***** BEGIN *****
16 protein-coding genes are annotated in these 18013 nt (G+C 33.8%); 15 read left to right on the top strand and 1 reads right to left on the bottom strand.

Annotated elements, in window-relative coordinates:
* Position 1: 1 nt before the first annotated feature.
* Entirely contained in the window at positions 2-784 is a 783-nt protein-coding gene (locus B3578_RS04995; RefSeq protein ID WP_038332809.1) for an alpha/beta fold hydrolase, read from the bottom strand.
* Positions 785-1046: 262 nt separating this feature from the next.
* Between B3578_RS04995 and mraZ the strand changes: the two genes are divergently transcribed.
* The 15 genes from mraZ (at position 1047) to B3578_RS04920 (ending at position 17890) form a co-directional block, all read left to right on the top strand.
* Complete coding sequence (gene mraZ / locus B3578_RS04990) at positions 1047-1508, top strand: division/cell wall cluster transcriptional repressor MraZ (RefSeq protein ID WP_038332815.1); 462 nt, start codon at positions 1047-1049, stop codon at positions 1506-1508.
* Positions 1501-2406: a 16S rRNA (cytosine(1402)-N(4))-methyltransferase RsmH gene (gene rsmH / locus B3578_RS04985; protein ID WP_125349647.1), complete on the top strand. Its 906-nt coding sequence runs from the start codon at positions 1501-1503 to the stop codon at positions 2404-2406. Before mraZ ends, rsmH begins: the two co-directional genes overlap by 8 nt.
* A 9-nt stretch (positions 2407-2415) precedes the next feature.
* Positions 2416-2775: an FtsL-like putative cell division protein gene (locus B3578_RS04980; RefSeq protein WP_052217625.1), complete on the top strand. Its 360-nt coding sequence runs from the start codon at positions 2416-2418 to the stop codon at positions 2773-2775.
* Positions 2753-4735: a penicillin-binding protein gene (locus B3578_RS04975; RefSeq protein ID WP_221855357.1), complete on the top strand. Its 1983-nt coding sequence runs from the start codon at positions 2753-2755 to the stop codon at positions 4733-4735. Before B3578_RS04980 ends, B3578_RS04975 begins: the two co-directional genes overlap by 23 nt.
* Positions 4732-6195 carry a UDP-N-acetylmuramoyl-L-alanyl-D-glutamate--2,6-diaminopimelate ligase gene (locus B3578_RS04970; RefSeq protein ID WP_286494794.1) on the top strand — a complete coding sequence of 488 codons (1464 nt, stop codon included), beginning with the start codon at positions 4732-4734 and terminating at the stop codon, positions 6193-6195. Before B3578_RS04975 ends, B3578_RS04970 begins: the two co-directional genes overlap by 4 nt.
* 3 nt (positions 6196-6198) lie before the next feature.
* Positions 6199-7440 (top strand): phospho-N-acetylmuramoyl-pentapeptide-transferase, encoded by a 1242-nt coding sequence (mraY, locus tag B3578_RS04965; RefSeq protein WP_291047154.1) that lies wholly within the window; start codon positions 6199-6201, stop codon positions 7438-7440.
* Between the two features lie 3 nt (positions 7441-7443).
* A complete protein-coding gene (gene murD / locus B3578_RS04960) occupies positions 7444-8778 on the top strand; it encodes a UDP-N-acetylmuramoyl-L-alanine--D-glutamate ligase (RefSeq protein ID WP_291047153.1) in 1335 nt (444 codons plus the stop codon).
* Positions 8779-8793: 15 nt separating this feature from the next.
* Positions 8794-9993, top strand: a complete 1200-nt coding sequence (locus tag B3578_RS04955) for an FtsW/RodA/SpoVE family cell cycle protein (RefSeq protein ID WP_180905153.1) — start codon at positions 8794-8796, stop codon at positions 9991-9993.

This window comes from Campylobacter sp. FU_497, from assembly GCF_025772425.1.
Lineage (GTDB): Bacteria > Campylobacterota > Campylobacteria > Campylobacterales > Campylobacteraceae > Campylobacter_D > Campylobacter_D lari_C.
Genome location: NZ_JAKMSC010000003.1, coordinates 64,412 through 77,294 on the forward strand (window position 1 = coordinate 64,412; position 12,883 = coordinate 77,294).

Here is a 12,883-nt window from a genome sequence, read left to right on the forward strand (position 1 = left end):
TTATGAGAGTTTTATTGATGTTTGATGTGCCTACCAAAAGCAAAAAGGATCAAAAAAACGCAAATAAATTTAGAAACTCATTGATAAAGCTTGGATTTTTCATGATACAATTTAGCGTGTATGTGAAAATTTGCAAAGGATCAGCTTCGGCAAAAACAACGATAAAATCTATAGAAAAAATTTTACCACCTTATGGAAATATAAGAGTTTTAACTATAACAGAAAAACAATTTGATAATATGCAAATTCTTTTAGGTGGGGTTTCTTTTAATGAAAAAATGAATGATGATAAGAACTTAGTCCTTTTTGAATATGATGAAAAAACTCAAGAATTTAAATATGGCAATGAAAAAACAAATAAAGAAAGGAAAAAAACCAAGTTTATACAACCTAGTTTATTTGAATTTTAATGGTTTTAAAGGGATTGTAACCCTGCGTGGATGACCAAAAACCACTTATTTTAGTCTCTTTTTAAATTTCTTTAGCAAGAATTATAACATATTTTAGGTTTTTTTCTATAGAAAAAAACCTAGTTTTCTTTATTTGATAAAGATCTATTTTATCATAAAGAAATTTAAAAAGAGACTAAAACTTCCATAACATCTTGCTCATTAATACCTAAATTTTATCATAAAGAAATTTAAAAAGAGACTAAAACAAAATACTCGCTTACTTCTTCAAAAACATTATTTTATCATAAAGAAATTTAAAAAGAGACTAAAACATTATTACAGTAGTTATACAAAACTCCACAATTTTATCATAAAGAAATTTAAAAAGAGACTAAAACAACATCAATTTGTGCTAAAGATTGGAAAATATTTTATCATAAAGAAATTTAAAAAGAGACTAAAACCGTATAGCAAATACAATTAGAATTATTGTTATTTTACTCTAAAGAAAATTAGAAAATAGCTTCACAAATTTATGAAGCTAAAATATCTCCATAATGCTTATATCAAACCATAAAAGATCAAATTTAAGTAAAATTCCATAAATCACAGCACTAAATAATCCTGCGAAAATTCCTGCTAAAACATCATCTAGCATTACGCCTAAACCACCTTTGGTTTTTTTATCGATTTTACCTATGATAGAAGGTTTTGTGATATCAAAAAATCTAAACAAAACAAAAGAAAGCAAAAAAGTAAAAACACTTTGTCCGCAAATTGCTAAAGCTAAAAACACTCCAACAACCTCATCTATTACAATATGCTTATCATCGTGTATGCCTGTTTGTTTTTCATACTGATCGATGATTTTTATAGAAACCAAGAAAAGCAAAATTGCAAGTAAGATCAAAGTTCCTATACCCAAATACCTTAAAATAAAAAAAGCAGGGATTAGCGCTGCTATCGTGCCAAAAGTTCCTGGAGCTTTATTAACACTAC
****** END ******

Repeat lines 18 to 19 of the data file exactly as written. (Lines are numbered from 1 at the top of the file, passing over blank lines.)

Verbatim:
* Positions 8779-8793: 15 nt separating this feature from the next.
* Positions 8794-9993, top strand: a complete 1200-nt coding sequence (locus tag B3578_RS04955) for an FtsW/RodA/SpoVE family cell cycle protein (RefSeq protein ID WP_180905153.1) — start codon at positions 8794-8796, stop codon at positions 9991-9993.